Unwanted Off Flavors in beer: Lager yeasts produce sulfur, that's just a fact of life. Some yeast strains produce prodigious amounts of diacetyl or other compounds which, depending on the concentrations, may cause off flavors in your final beer. Be aware of these contributions and how you will either remove them or live with them in your beer.
Flocculation: How a yeast strain flocculates is important for several reasons. One is beer loss. Some yeast strains flocculate well and leave a nice dense layer of yeast on the bottom of your fermenter with clean clear beer on top. Others however, don't flocculate as well and leave a loose fluffy mass of yeast which makes transfer difficult. You can expect to lose some beer unless you add a fining agent which will settle the yeast mass to the bottom and facilitate the transfer to a secondary, bottling bucket, or keg. Another consideration is the yeast left in suspension. Residual yeast in your beer can leave it with a "yeasty" character you may or may not want, depending on the style. This residual yeast floating around will affect clarity as well.
Yeast Selection Conclusion
Since we are talking about homebrewing, we won't discuss some of the other yeast selection criteria that professional brewers use, such as fermentation speed, stress tolerance, storage characteristics, and mutation stability. I'll leave these for the technical publications professional brewers read.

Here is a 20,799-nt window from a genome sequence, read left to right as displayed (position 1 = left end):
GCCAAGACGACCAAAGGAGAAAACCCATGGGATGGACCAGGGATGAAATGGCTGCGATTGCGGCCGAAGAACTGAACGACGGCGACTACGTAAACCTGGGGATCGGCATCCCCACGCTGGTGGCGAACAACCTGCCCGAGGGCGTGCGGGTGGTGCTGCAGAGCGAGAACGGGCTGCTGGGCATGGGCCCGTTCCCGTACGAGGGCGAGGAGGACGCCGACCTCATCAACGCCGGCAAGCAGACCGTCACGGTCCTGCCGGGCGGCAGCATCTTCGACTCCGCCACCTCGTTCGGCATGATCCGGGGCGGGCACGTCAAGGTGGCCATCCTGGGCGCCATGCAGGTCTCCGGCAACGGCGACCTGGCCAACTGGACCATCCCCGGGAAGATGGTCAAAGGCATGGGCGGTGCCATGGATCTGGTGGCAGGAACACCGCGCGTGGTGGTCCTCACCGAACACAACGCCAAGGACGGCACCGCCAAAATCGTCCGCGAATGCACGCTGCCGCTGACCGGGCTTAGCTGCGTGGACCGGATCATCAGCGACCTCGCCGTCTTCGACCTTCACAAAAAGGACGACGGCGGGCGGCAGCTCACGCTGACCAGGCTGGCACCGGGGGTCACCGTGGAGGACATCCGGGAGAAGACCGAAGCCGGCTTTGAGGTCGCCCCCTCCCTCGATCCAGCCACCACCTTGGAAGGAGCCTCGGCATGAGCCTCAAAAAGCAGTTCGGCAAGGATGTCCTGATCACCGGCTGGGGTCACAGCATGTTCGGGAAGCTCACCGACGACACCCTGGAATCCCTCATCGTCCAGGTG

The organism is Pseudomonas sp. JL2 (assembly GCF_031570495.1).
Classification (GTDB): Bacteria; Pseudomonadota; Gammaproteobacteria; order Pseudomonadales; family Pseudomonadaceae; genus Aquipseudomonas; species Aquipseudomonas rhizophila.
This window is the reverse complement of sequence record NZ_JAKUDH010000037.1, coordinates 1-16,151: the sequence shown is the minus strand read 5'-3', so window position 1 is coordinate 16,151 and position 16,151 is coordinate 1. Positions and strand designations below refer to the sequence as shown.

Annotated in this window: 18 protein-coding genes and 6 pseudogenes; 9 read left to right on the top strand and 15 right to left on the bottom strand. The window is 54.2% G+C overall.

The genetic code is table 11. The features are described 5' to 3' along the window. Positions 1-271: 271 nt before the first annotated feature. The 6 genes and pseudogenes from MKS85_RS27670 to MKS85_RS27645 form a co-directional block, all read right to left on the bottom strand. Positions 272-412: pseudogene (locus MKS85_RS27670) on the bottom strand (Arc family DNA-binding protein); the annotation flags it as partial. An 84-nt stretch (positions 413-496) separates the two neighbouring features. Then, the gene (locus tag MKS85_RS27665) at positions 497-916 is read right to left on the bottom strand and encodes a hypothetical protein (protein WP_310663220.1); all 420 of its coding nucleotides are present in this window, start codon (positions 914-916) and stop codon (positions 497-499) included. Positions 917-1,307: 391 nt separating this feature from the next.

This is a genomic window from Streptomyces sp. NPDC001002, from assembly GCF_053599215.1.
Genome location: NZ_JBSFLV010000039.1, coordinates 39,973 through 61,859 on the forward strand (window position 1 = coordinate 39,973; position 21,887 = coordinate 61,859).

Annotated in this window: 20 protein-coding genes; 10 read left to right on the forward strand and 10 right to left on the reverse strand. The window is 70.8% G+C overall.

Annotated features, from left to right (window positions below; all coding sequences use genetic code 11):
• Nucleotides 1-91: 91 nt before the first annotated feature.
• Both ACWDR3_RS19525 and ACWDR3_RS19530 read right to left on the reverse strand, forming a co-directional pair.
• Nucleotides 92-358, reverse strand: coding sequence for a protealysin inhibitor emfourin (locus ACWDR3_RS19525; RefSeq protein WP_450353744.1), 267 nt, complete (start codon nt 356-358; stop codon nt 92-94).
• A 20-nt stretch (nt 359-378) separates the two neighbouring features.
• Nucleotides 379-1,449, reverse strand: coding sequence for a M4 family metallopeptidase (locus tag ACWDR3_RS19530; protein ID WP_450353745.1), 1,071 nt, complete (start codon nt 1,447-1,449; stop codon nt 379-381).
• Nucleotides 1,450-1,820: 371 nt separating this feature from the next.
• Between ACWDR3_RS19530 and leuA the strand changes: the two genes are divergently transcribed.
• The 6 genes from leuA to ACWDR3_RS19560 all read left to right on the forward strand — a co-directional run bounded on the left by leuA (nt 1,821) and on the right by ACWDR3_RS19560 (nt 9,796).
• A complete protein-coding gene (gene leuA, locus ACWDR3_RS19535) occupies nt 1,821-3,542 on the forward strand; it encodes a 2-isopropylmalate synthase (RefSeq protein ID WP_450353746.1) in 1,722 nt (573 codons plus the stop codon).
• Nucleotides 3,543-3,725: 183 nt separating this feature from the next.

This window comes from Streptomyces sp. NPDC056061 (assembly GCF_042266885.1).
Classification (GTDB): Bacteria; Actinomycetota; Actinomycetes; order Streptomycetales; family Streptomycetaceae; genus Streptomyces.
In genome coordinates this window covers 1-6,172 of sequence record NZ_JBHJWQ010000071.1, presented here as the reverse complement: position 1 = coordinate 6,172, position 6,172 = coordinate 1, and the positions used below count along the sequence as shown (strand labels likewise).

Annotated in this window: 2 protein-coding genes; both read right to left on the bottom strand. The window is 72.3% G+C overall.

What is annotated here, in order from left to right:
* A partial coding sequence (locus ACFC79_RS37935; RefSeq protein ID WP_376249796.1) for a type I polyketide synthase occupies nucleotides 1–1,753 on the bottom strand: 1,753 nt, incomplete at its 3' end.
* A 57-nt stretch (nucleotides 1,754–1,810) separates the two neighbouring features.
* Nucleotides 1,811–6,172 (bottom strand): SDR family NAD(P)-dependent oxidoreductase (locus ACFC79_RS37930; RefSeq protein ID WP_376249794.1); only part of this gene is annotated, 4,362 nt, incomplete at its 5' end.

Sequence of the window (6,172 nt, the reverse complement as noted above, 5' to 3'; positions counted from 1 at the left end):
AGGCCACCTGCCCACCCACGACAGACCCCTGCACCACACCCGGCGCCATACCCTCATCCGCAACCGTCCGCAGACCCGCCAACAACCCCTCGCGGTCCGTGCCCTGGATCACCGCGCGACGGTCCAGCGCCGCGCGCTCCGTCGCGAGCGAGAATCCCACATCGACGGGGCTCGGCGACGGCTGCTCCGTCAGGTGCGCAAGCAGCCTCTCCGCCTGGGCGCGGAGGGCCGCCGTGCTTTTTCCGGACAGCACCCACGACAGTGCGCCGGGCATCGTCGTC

When designing a recipe, yeast selection should be considered with the finished beer in mind. Since there are several different parameters to consider when selecting your yeast, there will also be a large combination of these factors that you need to consider. For instance, you may want a yeast that accentuates the malt profile but leaves a some fruitness behind, with a clean and dry finish. These characteristics are all provided by the yeast selection and there should be several strains you could choose and several different fermentation profiles which would leave you with the desired character in your finished beer. The best way to decide on a yeast strain for your recipe is to read the profiles of the different strains. They are published on the manufacturer's website along with recommended styles for each strain. Other ways are to look at recipes which have been brewed by others, ask more experienced brewers in your club, or get on the forums and ask for recommendations and the opinions of others who may have some insights into your style. Just remember, all this brewing stuff is not rocket science. The best way to make award winning beer is practice, practice, practice.
To download your own yeast selection poster from White Labs, click here.